OSRC preconditioned high-frequency scattering

Download this tutorial as a Jupyter notebook


A typical application for BEM is the high-frequency scattering of an incoming wave \displaystyle u^\text{inc} from a sound-hard obstacle \displaystyle \Omega.

Consider the exterior Helmholtz problem:

\displaystyle \Delta u^\text{+} + k^2u^\text{+} = 0,\quad\text{in }\Omega^\text{+}\\[2mm] \frac{\partial u^\text{+}}{\partial\nu} = -\frac{\partial u^\text{inc}}{\partial\nu},\quad\text{on }\Gamma\\[2mm] \lim_{|\mathbf{x}|\rightarrow+\infty}|\mathbf{x}|\left(\nabla u^\text{+}\cdot \frac{\mathbf{x}}{|\mathbf{x}|}-\mathrm{i}ku^\text{+}\right)=0

Here, \displaystyle u^+ is the scattered field, and hence the total field is \displaystyle u = u^\text{+}+u^{inc}. The scattered field \displaystyle u^\text{+} can be
represented as

\displaystyle u^{+} = \mathcal{K}\phi,

where \displaystyle \mathcal{K} is the double layer potential operator defined by

\displaystyle \left[\mathcal{K}\phi\right](\mathbf{x}) = \int_{\Gamma}g(\mathbf{x},\mathbf{y})\phi(\mathbf{y})\mathrm{d}\mathbf{y}

with \displaystyle g(\mathbf{x},\mathbf{y}) = \frac{\mathrm{e}^{\mathrm{i}k|\mathbf{x}-\mathbf{y}|}}{4\pi|\mathbf{x}-\mathbf{y}|}. Here, \displaystyle \phi=\gamma_0u is the Dirichlet trace of the total field.

The Burton–Miller formulation to compute \displaystyle \phi is given by

\displaystyle \left(\tfrac{1}{2}\mathsf{Id}-\mathsf{K}+\eta\mathsf{W}\right)\phi = \gamma_0 u^\text{inc}+\eta \gamma_1u^\text{inc}

for some \displaystyle \eta\neq 0. Here, \displaystyle \mathsf{Id}, \displaystyle \mathsf{K} and \displaystyle \mathsf{W} are the identity, double layer and hypersingular boundary operators.

A perfect choice for \displaystyle \eta is the exterior Neumann-to-Dirichlet map \displaystyle \mathsf{NtD} with the property

\displaystyle \tfrac{1}{2}\mathsf{Id}-\mathsf{K}-\mathsf{NtD}\circ\mathsf{W} = \mathsf{Id}.

However, this is a complicated non-local operator. The idea of OSRC is to use the pseudodifferential operator approximation

\displaystyle \mathsf{NtD}\approx \frac{1}{\mathrm{i}k}\left(1+\frac{\Delta_{\Gamma}}{(k+\mathrm{i}\epsilon)^2}\right)^{-\frac{1}{2}}

for a regularization parameter \displaystyle \epsilon>0 and to localize the squareroot operator by a Padé approximation. Details of this OSRC preconditioning are given in Antoine & Darbase (2007).

Bempp implements approximate Dirichlet-to-Neumann and Neumann-to-Dirichlet maps. This notebook demonstrates how to use these for high-frequency scattering computations.


In the following we implement an OSRC Burton–Miller formulation for high-frequency scattering. We start with the usual imports.

import bempp.api
import numpy as np

The following defines the wavenumber k and the Dirichlet and Neumann data of the incident plane wave.

= 5

def dirichlet_fun(x, n, domain_index, result):
result[0] = np.exp(1j * k * x[0])

def neumann_fun(x, n, domain_index, result):
result[0] = 1j * k * n[0] * np.exp(1j * k * x[0])

For this example we will use an elongated ellipsoid. The element size is chosen to roughly correspond to 10 elements per wavelength. The function space consists of continuous, piecewise linear basis functions. The OSRC preconditioner only works for continuous function spaces as it assembles a Laplace–Beltrami operator.

= 2*np.pi/(10 * k)
grid = bempp.api.shapes.ellipsoid(3, 1, 1, h=h)
space = bempp.api.function_space(grid, “P”, 1)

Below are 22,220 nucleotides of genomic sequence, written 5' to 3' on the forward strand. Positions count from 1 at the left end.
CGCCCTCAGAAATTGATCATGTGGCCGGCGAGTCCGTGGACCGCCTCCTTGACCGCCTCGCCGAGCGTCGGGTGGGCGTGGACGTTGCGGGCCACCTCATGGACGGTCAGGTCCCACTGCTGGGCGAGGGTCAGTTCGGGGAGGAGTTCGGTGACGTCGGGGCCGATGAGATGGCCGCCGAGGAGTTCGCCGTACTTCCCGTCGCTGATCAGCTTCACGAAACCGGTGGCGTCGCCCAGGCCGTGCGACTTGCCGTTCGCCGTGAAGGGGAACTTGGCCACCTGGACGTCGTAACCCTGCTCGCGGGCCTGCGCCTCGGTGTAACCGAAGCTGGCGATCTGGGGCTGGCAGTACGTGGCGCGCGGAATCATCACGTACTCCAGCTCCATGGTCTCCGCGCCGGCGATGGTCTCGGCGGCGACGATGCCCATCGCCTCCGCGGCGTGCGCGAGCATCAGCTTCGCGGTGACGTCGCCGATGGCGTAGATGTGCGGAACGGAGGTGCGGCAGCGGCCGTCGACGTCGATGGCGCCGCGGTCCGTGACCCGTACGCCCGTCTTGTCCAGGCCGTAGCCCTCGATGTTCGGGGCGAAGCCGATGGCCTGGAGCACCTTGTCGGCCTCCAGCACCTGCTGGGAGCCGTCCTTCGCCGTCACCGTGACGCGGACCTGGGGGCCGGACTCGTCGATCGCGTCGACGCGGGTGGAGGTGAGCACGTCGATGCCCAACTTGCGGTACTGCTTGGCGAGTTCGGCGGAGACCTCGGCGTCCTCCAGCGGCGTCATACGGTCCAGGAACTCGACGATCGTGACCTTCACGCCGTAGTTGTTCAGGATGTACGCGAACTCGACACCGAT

print(“The space has {0} dofs”.format(space.global_dof_count))
The space has 2477 dofs

We can now form the Burton–Miller operator.

identity = bempp.api.operators.boundary.sparse.identity(
space, space, space)
dlp = bempp.api.operators.boundary.helmholtz.double_layer(
space, space, space, k)
hyp = bempp.api.operators.boundary.helmholtz.hypersingular(
space, space, space, k, use_slp=True)
ntd = bempp.api.operators.boundary.helmholtz.osrc_ntd(space, k)

burton_miller = .5 * identity  dlp  ntd * hyp

In the above operator assembly we were allowed to directly multiply operators. Bempp automatically assembles the correct mass matrix transformations for this product to make sense. For the assembly of the hypersingular operator we used the parameter use_slp=True. This will cause the hypersingular operatorto be assembled in terms of an underlying Helmholtz single layer operator. This approach takes more memory but the H-matrix assembly is significantly faster.

We next assemble the right-hand side.

dirichlet_grid_fun = bempp.api.GridFunction(space, fun=dirichlet_fun)
neumann_grid_fun = bempp.api.GridFunction(space, fun=neumann_fun)
rhs_fun = dirichlet_grid_fun  ntd * neumann_grid_fun

We can now solve the Burton–Miller formulation using GMRES. We use a strong form discretisation: this automatically performs mass matrix preconditioning.

total_field, info, it_count = bempp.api.linalg.gmres(
burton_miller, rhs_fun, use_strong_form=True,

print(“The linear system was solved in {0} iterations”.format(it_count))

The linear system was solved in 6 iterations

We now want to plot the radar cross section in the \displaystyle z=0 plane. To compute it we use the far-field operators implemented in Bempp.

from matplotlib import pylab as plt

theta = np.linspace(np.pi/2, np.pi/2, 400)
points = np.array([np.cos(theta), np.sin(theta), np.zeros(len(theta))])

dlp_far_field = bempp.api.operators.far_field.helmholtz.double_layer(
space, points, k)
far_field = dlp_far_field * total_field
max_incident = np.abs(dirichlet_grid_fun.coefficients).max()
radiation_pattern = (np.abs(far_field/max_incident)**2).ravel()
db_pattern = 10 * np.log10(4 * np.pi * radiation_pattern)

plt.polar(theta, db_pattern)
plt.ylim(db_pattern.min(), db_pattern.max())
plt.title(‘RCS (DB)’)